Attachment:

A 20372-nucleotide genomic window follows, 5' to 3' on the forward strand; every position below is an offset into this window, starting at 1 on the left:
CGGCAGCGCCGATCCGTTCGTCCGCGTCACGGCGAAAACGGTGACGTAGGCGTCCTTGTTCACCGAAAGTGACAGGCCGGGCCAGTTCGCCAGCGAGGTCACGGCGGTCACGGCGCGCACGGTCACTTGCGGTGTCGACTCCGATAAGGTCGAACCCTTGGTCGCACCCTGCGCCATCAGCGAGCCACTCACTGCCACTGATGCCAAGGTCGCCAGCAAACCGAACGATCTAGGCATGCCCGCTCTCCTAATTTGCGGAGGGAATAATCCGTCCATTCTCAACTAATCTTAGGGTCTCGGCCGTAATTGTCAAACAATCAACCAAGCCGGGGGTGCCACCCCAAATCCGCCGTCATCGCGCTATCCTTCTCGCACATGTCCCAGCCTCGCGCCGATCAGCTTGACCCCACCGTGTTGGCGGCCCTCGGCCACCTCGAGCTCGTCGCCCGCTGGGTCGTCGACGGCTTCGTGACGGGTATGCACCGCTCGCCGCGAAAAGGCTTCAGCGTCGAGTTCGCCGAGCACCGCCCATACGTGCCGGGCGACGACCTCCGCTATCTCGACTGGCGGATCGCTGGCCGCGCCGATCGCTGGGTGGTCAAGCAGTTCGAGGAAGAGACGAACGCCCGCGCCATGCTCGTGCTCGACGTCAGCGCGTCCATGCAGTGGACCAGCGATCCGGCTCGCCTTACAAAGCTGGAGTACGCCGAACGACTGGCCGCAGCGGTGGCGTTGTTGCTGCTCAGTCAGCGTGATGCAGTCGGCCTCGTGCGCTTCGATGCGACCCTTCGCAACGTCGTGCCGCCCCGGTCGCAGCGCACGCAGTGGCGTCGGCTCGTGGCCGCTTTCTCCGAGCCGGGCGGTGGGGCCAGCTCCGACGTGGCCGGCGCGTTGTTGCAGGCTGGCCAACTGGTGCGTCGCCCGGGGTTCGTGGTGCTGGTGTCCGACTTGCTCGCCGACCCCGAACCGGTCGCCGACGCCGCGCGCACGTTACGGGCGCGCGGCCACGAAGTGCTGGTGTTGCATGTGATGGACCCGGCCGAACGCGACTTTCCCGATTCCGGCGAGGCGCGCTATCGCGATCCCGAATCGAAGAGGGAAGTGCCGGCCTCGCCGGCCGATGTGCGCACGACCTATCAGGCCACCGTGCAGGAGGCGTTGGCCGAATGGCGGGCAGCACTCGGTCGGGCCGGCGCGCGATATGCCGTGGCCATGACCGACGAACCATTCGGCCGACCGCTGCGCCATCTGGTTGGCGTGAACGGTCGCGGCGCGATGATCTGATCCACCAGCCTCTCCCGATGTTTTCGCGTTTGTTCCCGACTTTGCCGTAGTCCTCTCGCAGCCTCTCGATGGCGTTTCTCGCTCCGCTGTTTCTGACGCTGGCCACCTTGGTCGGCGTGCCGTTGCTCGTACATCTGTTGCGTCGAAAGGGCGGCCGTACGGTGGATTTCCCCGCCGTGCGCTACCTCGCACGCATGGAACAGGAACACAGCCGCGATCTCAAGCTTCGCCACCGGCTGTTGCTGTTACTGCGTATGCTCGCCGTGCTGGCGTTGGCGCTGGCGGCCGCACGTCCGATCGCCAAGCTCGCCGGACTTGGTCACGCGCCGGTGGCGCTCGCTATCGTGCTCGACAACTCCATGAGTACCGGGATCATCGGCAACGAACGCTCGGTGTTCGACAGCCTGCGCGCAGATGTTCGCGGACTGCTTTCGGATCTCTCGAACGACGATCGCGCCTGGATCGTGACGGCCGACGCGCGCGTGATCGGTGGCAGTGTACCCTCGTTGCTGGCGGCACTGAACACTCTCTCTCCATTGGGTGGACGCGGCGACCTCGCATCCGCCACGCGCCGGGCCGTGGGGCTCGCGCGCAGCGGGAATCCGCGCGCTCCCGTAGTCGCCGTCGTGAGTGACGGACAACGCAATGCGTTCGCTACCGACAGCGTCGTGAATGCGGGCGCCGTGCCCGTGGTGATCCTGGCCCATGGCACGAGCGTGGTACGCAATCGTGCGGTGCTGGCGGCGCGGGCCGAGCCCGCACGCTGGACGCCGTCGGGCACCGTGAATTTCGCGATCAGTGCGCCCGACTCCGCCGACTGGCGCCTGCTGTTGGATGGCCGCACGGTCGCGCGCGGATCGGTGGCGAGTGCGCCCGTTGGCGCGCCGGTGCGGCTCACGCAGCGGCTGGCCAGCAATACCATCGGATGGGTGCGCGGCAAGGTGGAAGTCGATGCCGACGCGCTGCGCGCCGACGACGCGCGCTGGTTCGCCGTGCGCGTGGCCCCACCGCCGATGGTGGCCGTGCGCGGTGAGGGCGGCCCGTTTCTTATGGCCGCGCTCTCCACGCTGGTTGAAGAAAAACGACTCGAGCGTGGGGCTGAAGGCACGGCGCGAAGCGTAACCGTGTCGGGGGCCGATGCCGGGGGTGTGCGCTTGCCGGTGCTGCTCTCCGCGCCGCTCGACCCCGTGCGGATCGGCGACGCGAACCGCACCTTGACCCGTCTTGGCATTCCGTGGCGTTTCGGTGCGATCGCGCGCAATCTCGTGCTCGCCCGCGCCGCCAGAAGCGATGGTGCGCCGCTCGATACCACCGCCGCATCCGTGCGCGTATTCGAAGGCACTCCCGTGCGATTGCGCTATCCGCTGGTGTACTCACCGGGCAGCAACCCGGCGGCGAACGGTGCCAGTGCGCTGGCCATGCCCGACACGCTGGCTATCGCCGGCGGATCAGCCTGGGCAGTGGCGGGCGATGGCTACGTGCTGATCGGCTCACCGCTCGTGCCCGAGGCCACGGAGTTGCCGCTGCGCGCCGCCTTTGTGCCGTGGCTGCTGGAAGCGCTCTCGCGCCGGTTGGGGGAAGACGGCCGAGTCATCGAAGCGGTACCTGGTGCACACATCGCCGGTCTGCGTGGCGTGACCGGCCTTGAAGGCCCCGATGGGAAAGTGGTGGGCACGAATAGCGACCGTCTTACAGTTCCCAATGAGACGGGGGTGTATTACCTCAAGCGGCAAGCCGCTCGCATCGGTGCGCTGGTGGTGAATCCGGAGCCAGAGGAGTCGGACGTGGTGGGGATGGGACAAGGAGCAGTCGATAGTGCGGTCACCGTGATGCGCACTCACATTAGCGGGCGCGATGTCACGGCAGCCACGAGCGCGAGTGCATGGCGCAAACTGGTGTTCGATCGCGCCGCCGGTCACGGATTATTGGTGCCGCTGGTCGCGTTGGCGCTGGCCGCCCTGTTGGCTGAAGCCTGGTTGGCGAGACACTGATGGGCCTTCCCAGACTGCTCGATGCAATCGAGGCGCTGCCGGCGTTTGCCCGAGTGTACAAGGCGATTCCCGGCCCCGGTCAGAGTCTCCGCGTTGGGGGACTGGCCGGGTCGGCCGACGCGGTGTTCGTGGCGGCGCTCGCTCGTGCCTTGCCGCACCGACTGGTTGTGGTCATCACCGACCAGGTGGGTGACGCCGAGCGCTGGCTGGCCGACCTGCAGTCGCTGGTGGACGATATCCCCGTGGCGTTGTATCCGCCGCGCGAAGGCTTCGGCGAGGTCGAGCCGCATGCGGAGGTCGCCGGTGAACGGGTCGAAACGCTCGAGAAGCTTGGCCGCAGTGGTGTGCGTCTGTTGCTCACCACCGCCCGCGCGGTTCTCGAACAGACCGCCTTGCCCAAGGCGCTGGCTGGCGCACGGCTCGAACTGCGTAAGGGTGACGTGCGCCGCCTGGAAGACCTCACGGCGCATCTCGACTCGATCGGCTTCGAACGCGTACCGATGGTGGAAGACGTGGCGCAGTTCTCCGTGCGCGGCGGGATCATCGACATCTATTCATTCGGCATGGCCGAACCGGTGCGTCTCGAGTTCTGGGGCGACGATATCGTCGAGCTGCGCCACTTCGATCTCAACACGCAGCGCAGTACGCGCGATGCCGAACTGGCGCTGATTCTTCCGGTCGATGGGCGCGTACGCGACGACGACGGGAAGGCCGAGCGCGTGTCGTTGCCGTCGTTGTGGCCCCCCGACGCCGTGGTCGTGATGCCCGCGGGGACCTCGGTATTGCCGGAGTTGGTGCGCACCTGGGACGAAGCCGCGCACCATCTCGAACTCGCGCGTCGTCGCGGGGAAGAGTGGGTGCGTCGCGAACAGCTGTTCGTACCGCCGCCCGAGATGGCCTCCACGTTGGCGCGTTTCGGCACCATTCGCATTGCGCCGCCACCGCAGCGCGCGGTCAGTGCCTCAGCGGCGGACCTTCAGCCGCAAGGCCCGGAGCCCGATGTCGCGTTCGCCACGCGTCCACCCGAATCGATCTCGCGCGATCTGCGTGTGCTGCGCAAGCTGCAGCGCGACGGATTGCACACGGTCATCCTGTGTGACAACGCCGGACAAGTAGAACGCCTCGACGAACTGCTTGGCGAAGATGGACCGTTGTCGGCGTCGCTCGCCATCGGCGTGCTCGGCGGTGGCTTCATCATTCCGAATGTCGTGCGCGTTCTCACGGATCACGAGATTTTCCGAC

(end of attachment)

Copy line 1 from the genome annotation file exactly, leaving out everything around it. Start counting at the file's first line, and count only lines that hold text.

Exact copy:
A 20372-nucleotide genomic window follows, 5' to 3' on the forward strand; every position below is an offset into this window, starting at 1 on the left: